NASCAR instituted crisis communication principles to combat the negative publicity faced by the sanctioning body in the aftermath of this incident. By highlighting its safety efforts and issuing timely updates on behalf of Newman and his organization, its publics were kept adequately informed in the hours and days following the crash. Utilizing a strategy of compassion in the wake of Newman’s wreck also helped express empathy on the organization's part — a necessary tactic in retaining NASCAR’s reputation. These steps provided an adequate defense to the brand as a result of this shocking incident. However, if the on-track product continues to subject drivers to wrecks of this nature, then the organization must prepare much more exhaustive reputational efforts in the face of inevitable public and media scrutiny.

Shot to the Nuts: Guest Post by Mara Cray and Becca Durante

On January 22nd, 2020, the official Planters Mr. Peanut Twitter account announced the death of the beloved Mr. Peanut, the iconic mascot of Planters Peanuts since 1916. A corresponding commercial featured the character’s death. The tone was darkly comedic, following an absurd series of events which ends in Mr. Peanut making the ultimate sacrifice.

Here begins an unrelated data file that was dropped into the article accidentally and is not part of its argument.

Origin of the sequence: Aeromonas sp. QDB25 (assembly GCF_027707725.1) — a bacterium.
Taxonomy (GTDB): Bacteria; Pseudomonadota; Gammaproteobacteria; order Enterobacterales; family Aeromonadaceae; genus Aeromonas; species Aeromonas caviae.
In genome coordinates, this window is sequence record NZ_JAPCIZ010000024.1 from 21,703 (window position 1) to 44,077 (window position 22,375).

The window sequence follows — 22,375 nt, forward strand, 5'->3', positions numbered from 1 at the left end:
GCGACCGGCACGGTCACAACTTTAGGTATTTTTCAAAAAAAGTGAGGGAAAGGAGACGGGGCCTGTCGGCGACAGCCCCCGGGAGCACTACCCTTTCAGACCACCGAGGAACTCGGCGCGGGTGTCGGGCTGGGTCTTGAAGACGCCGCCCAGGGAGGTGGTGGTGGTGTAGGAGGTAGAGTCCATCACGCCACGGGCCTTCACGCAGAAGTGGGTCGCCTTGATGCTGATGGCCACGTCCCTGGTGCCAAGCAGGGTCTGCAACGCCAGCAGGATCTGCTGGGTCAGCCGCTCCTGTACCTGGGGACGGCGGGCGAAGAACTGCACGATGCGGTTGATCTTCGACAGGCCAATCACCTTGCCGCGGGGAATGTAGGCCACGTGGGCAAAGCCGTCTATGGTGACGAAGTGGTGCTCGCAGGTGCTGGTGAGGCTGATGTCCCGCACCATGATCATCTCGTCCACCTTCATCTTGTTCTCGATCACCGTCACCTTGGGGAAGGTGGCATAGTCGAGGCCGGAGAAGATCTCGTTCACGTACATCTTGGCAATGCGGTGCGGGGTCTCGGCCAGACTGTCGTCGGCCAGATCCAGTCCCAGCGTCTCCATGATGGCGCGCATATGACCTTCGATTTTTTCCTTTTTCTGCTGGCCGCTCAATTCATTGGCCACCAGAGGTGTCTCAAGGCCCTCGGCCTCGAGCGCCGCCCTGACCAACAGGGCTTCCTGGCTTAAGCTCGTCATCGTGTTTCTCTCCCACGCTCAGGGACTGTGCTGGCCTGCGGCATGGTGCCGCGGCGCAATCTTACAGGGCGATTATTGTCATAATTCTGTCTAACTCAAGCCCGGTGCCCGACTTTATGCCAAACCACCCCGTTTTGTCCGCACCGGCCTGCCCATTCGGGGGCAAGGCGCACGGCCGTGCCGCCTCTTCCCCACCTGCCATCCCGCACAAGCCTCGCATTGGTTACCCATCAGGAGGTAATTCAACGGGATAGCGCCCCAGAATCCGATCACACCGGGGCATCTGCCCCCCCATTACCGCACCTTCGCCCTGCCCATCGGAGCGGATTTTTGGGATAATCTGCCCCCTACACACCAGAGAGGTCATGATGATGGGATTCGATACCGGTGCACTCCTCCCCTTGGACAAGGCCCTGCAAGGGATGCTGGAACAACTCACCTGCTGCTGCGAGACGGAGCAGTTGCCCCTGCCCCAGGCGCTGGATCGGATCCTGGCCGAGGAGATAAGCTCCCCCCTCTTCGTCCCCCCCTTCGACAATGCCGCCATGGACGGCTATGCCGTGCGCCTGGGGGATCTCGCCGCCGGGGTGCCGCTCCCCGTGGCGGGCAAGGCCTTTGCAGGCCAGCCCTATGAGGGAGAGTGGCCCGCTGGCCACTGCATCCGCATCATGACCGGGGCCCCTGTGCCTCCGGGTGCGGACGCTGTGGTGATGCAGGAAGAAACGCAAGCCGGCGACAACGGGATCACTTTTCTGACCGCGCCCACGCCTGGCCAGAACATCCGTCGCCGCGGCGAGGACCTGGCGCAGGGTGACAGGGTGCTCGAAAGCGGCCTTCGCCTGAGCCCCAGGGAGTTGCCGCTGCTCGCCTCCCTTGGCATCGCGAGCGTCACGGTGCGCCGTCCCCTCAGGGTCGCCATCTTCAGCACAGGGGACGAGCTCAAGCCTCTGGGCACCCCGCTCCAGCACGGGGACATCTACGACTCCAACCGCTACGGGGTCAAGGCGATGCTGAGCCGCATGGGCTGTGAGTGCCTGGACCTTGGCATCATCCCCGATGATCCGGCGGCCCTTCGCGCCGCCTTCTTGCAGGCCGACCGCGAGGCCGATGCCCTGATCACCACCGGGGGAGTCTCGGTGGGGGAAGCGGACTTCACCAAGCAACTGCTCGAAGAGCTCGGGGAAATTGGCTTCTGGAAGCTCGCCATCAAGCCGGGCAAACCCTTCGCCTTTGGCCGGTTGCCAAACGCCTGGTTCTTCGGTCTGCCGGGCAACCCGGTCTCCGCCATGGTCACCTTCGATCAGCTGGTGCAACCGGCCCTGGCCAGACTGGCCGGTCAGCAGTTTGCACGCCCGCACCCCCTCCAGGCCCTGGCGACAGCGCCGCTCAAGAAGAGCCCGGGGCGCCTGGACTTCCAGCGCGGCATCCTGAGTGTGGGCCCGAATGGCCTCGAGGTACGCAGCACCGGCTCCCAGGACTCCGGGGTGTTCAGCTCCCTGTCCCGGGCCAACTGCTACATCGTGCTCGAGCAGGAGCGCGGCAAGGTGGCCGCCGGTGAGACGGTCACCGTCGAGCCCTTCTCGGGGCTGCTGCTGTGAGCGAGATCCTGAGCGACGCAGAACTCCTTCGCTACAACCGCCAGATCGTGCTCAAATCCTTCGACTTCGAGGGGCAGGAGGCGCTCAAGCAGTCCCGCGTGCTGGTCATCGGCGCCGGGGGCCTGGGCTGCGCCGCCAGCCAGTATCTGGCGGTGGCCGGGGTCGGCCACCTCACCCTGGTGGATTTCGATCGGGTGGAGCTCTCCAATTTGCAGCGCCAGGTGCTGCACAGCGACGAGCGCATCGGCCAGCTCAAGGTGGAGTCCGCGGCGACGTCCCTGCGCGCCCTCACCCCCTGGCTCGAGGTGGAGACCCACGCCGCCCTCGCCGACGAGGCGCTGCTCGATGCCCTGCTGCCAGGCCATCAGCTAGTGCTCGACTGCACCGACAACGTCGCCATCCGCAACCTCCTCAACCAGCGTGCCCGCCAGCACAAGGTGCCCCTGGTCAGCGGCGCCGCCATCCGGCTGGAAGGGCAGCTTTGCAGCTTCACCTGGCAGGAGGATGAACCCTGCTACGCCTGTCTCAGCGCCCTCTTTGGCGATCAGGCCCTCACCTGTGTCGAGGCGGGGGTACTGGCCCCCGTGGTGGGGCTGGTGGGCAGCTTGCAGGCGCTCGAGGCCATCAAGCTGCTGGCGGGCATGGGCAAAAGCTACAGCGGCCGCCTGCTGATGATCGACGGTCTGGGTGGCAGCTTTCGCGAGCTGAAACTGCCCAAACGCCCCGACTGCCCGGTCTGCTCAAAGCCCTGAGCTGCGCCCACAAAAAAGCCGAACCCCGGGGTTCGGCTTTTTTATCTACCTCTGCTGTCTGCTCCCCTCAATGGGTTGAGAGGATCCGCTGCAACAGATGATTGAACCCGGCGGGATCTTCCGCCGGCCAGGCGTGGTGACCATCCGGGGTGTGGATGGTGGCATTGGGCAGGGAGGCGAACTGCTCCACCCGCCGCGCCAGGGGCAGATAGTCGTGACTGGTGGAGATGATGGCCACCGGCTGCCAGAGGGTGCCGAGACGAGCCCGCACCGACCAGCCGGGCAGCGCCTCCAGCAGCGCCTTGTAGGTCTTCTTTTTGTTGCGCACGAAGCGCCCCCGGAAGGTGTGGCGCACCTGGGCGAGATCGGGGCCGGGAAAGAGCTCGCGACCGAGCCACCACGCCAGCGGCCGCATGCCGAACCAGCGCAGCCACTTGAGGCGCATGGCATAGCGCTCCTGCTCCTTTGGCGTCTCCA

This move was surprising, but it pushed Planters to the forefront of pop culture, flooding social media platforms (primarily Twitter) with the hashtag #RIPeanut. The company announced that Mr. Peanut’s funeral would air during the Super Bowl. Along with Mr. Clean, the Kool-Aid Man, and other mourners, America witnessed Baby Nut’s wondrous resurrection. Grief turned into joy as the wizened Mr. Peanut was reborn into a cherubic legume...who makes dolphin sounds...

Immediately after the ad aired, Planters launched an aggressive (many would say overly aggressive) social media campaign. This included a live stream of Baby Nut in his nursery.